"Every NFL stadium is connected to a command center here in San Jose," Stelfox says. "That command center has to operate as sort of a central command of all the data. When the data is collected in the stadium, it's sent in the stadium to the broadcaster in the stadium — it never leaves the stadium from a broadcaster perspective — but it's also distributed out to the NFL cloud." All that happens in under a couple of seconds. "The command center is our point of clarity," she says. "We can see every tag on every player from San Jose when the game is live. If there's something that goes wrong, we know about it very quickly and we have dual recovery. All of that is controlled from a single point of coverage in San Jose."


10 ways IT can use self service

Like user ID issuance and renewals, data retention is another area where policies are manually executed. Decisions on how long to keep accounting, HR, manufacturing, sales, and other data are made in separate meetings between IT and these areas' managers—and the meetings can be long and tedious. A self-service approach to data retention could eliminate these one-on-one meetings. IT would send out an annual update screen to each area end-user manager that lists the area's data resources and current data retention policies and ask managers to either sign off on existing policy to continue it or to make changes. This self-service update could then be sent to the IT data administrator. The transaction log from data retention reviews could be stored for auditors to review when they check on data governance.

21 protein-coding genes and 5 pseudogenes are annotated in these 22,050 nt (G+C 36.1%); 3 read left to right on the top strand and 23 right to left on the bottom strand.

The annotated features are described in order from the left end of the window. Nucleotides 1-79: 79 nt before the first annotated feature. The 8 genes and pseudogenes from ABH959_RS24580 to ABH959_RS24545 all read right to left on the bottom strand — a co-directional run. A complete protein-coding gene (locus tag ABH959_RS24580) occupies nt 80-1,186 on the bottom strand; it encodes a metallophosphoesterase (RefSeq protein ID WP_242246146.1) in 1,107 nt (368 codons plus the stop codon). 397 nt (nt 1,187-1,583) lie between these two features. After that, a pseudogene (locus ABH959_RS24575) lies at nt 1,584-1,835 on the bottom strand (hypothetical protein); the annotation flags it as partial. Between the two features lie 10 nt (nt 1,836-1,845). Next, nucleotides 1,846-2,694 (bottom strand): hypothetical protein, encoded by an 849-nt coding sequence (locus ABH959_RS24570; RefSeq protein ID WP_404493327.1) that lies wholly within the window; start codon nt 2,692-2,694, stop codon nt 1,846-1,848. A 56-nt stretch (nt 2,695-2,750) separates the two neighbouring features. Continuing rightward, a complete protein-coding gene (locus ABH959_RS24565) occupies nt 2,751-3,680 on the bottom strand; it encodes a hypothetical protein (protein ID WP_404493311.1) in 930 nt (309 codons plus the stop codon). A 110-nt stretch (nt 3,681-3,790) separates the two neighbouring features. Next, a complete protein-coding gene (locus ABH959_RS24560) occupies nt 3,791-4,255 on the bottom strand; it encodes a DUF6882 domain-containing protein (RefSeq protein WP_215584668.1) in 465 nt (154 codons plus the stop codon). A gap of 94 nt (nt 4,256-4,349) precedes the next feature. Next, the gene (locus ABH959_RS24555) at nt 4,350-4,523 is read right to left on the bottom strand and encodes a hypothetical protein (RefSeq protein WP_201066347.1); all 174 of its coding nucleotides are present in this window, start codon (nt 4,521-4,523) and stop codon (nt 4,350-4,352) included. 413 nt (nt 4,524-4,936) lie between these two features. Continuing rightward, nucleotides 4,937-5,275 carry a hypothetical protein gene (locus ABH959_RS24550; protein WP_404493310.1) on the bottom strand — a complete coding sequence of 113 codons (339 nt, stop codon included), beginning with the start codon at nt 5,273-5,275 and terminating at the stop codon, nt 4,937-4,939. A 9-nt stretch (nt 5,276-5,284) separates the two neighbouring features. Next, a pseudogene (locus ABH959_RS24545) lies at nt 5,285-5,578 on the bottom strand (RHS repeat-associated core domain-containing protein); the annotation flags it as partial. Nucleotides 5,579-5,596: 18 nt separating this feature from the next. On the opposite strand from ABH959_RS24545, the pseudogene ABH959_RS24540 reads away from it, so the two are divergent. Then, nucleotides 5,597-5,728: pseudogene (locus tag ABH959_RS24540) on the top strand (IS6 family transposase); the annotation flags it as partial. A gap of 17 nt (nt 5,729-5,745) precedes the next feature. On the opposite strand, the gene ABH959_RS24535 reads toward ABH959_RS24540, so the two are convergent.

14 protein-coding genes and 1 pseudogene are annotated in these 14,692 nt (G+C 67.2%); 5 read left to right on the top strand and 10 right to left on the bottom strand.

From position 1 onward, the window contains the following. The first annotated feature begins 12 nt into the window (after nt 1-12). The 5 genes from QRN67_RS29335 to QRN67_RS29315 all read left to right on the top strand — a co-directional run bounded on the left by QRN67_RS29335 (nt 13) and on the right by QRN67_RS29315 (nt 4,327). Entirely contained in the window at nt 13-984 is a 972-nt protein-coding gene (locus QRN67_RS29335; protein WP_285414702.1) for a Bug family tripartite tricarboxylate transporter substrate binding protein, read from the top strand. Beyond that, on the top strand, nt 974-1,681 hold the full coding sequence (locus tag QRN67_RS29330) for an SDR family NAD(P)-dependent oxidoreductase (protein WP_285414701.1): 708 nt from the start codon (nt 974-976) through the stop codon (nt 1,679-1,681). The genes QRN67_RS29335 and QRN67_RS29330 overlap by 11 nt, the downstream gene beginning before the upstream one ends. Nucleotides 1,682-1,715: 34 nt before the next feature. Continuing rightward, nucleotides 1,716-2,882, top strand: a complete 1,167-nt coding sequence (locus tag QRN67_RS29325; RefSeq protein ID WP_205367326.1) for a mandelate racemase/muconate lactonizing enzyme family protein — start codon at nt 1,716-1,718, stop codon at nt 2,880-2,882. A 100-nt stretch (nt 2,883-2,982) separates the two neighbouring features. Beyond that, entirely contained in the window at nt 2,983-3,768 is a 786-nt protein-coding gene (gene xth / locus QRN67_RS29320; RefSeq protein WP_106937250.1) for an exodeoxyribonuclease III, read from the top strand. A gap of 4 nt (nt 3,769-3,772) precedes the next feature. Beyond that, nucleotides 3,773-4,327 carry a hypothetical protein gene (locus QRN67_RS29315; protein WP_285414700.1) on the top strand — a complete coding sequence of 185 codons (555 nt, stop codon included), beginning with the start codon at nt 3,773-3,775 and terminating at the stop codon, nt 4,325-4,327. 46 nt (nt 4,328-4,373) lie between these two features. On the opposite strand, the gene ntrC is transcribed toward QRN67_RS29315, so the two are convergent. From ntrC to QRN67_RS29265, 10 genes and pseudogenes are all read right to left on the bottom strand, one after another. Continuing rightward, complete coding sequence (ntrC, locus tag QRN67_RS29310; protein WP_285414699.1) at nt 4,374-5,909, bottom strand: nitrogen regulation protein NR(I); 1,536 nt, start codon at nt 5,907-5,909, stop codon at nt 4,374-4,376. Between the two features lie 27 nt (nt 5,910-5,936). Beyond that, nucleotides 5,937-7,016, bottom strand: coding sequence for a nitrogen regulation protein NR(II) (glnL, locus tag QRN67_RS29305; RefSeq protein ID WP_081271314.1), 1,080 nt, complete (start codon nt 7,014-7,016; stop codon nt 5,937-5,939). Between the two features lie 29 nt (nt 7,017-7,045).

Enterprise data architecture strategy and the big data lake

The data lake takes a fundamentally different approach to data storage than the conventional data acquisition and ingestion method. The traditional method seeks to make the data conform to a predefined data model to create a uniform data asset that is shared by all data consumers. By normalizing the data into a single defined format, this approach, called schema-on-write, can limit the ways the data can be analyzed downstream. The approach that is typically applied for data stored in a data lake is called schema-on-read, meaning there are no predefined constraints for how the data is stored, but that it is the consumer's responsibility to apply the rules for rendering the accessed data in a way that is suited to each user's needs.


Case study: How Ebury took a cloud-first approach to delivering financial services

“We’re very aggressive in terms of adding value as fast as possible to our customers, and we would experience friction with them if we weren’t able to quickly make the decisions we need to or we would fail fast in terms of trying things out if we were slowed down by having to provision additional servers and on-premise hardware,” he says. It is this kind of attitude to business agility that has shaped the firm’s cloud-first approach to IT, which has markedly accelerated since Young joined the firm a year ago. “When I joined, we had most of our kit running in Rackspace, but there was no cloud approach at all regarding the desktop or other applications that don’t necessarily sit in the datacentre,” he says.


Q&A on the Book Agile Impressions

There are so many ways of people working well together that it's easier to tell when they're not working well together. The most common symptom I see is what you asked about previously: does each party make themselves readily available to work on the other's issues? If not, they're not even working together, so they're clearly not working well together. Do they know each other's names? They don't need to be best buddies, but they must treat each other with respect. When they're meeting together, do most questions get answered? The answers don't have to be what the questioner wanted to hear, but are their questions responded to, not ignored? Those are the signs I see most often that two parties are not working well together.



Quote for the day:

"Leadership cannot just go along to get along. Leadership must meet the moral challenge of the day." -- Jesse Jackson